Having good quality photography, which accurately represents your business, is mandatory. Whether you are posting to social media, updating your website, or being featured in the national media, your photos are your opportunity to showcase what you do and who you are.
As part of our Boost My Business initiative, Fiona Alston asked Dublin based photographer Alan Rowlette to expose some of his basic tips to get the best out of your photographs.
He is owner of Alan Rowlette Media which specialises in corporate and commercial photography.
Tell a story - I've always been into storytelling through photography. If you're looking at storytelling, it's got nothing to do with the equipment you use, you could have a really high priced DSLR or you could have a camera phone, they'll all do the job for you. You need a good eye for it and to put time into taking the photographs. You need to put the effort into telling your business’s story and showing the people behind the scenes. Try to avoid staged photographs as much as you can, a candid style is more believable, it is more human.
Lighting - Look for natural light. Have a look at your office or your place of business, or wherever it is, and find out what time of the day has the nicest lighting and utilise that space.
Shoot With Intent – Think about where the photos are going to end up. I'd always opt to photograph things horizontally/in landscape because you can crop it into square if you need it for Instagram and you can crop a decent enough portrait out of it too.
Headshots – I’d shoot in landscape and I always put the person or people to the right hand side or the left hand side of the frame, it just allows for you to leave overlay text if you’re talking about a sale, or any sort of promotions, it gives you that space to work with.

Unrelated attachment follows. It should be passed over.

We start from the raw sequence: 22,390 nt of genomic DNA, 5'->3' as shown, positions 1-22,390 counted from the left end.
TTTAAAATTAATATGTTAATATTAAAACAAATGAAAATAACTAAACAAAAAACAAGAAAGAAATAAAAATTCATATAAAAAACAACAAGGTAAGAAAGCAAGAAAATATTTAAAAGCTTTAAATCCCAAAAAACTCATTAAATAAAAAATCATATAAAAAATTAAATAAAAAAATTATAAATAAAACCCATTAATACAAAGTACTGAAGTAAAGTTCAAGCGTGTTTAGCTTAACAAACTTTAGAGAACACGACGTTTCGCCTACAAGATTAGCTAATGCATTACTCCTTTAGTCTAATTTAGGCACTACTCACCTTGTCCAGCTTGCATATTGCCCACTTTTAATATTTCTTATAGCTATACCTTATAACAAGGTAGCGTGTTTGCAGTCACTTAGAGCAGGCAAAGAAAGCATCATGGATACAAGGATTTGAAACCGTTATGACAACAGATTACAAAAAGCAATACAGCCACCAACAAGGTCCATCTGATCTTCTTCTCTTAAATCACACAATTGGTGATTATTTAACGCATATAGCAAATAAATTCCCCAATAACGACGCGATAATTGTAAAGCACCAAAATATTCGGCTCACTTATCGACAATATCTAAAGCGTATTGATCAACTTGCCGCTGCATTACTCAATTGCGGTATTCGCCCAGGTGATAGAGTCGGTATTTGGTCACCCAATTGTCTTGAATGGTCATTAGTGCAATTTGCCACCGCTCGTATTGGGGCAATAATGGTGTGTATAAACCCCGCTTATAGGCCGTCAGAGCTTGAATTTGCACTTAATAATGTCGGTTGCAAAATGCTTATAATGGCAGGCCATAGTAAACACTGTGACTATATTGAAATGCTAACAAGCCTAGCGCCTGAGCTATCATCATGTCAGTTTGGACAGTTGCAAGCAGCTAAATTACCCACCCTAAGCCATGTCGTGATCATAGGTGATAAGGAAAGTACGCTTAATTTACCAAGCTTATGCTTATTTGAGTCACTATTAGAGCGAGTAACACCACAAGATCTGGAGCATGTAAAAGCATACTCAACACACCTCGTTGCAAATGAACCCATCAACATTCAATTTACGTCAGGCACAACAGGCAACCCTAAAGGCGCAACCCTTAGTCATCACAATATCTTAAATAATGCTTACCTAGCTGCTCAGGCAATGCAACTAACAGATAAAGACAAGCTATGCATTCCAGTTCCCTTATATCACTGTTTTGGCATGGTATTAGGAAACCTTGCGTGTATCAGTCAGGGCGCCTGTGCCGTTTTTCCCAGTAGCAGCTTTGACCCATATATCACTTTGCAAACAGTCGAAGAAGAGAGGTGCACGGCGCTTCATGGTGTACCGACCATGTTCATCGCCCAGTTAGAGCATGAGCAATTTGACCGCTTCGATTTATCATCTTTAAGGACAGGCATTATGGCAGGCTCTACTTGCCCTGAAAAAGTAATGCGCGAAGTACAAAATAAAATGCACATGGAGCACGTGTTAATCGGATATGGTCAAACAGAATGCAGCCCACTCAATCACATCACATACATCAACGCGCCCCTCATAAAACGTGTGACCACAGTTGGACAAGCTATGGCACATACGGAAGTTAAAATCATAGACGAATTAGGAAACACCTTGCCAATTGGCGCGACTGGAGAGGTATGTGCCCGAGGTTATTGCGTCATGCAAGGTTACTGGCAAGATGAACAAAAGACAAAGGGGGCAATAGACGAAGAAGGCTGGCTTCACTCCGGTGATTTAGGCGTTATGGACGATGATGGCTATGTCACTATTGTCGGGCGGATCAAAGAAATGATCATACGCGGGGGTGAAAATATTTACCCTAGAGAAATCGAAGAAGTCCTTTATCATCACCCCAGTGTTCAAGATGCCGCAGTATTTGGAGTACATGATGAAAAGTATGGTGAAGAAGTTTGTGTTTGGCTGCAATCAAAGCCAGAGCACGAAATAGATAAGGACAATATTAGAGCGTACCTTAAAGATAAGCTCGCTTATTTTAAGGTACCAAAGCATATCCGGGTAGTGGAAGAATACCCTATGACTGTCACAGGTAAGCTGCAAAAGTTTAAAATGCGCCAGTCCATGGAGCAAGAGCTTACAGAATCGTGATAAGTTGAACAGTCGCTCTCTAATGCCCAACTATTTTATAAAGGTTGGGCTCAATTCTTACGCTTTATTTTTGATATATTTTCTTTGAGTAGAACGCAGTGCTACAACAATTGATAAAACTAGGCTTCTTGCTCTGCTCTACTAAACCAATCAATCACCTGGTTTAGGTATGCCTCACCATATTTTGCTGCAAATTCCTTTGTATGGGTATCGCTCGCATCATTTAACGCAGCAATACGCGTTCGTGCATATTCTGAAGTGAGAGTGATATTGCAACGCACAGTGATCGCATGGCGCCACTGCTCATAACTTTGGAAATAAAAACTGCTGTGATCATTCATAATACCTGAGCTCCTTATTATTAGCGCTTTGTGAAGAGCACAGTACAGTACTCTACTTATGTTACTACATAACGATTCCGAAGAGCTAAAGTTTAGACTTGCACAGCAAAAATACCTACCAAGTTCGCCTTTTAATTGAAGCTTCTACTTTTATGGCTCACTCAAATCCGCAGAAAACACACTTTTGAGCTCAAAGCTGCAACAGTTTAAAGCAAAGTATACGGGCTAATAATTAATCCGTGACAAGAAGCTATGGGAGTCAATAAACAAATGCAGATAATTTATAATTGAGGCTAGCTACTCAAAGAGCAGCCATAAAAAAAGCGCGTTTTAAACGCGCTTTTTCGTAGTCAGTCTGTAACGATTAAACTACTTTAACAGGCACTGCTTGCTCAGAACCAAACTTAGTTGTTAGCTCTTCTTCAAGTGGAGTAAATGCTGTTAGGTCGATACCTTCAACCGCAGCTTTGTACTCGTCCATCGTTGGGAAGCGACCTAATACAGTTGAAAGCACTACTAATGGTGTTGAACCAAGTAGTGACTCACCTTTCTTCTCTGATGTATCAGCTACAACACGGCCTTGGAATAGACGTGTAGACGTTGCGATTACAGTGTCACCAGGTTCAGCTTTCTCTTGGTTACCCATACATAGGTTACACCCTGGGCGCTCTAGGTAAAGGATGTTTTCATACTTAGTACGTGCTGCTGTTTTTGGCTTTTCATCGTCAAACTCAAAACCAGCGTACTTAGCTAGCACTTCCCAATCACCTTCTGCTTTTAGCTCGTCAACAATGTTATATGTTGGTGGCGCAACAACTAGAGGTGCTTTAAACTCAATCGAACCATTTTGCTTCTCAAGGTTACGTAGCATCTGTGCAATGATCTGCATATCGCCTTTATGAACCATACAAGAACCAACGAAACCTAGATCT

Don’t Crowd The Frame - For example, if you're a cafe business and you are photographing a barista pouring coffee either pick out the coffee to focus on, or get the barista’s smile, or handing over a coffee possibly to a happy client.
Don’t Over Edit Your Photos - Don't go crazy. Don't throw millions of Instagram filters on it because it just looks bad. Obviously tip up the shadows a little bit, bring down the darks a little bit but keep editing to a minimum.
Shooting Food - Natural light is king, always go for your natural light. If you're a takeaway, definitely put it on a plate. Plate up the food to make it look nice, throw some props in around it like salt and pepper shakers or knives and forks - even play around with different types of angles.
Progression Comes From Practice - If you look at anyone who's great at social media around the business space, the likes of The Fat Fox or The Happy Pear, they don't live their lives on social media, but they're shooting quite a bit. You’d think that they just woke up and they’ve always been brilliant at it but look at their Instagram post of years gone by, it’s all progression due to practice. I would say shoot a lot, pick out what you like and go from there.